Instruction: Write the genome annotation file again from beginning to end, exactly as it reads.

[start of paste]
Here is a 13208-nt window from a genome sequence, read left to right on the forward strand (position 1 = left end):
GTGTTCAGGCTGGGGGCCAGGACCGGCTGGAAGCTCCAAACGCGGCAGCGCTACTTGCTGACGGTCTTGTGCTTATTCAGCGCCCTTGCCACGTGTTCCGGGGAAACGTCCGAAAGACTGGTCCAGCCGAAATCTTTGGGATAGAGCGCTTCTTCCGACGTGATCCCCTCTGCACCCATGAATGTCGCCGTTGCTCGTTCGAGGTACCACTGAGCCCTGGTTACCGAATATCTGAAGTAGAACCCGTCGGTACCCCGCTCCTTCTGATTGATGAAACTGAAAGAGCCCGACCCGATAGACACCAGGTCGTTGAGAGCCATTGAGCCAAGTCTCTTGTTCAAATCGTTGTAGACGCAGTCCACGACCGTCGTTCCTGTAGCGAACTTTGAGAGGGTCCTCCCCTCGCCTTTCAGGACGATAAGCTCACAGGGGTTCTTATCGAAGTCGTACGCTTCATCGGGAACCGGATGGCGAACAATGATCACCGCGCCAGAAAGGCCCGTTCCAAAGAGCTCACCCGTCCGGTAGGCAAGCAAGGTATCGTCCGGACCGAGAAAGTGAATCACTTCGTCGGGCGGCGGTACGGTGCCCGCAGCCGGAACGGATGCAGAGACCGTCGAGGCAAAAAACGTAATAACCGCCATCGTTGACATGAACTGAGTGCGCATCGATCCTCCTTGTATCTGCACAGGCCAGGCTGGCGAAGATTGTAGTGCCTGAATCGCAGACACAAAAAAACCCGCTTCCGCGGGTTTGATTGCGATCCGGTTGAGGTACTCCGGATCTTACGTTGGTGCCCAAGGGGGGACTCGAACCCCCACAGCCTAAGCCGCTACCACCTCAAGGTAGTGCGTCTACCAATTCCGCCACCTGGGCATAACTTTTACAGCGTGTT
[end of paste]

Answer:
Here is a 13208-nt window from a genome sequence, read left to right on the forward strand (position 1 = left end):
GTGTTCAGGCTGGGGGCCAGGACCGGCTGGAAGCTCCAAACGCGGCAGCGCTACTTGCTGACGGTCTTGTGCTTATTCAGCGCCCTTGCCACGTGTTCCGGGGAAACGTCCGAAAGACTGGTCCAGCCGAAATCTTTGGGATAGAGCGCTTCTTCCGACGTGATCCCCTCTGCACCCATGAATGTCGCCGTTGCTCGTTCGAGGTACCACTGAGCCCTGGTTACCGAATATCTGAAGTAGAACCCGTCGGTACCCCGCTCCTTCTGATTGATGAAACTGAAAGAGCCCGACCCGATAGACACCAGGTCGTTGAGAGCCATTGAGCCAAGTCTCTTGTTCAAATCGTTGTAGACGCAGTCCACGACCGTCGTTCCTGTAGCGAACTTTGAGAGGGTCCTCCCCTCGCCTTTCAGGACGATAAGCTCACAGGGGTTCTTATCGAAGTCGTACGCTTCATCGGGAACCGGATGGCGAACAATGATCACCGCGCCAGAAAGGCCCGTTCCAAAGAGCTCACCCGTCCGGTAGGCAAGCAAGGTATCGTCCGGACCGAGAAAGTGAATCACTTCGTCGGGCGGCGGTACGGTGCCCGCAGCCGGAACGGATGCAGAGACCGTCGAGGCAAAAAACGTAATAACCGCCATCGTTGACATGAACTGAGTGCGCATCGATCCTCCTTGTATCTGCACAGGCCAGGCTGGCGAAGATTGTAGTGCCTGAATCGCAGACACAAAAAAACCCGCTTCCGCGGGTTTGATTGCGATCCGGTTGAGGTACTCCGGATCTTACGTTGGTGCCCAAGGGGGGACTCGAACCCCCACAGCCTAAGCCGCTACCACCTCAAGGTAGTGCGTCTACCAATTCCGCCACCTGGGCATAACTTTTACAGCGTGTT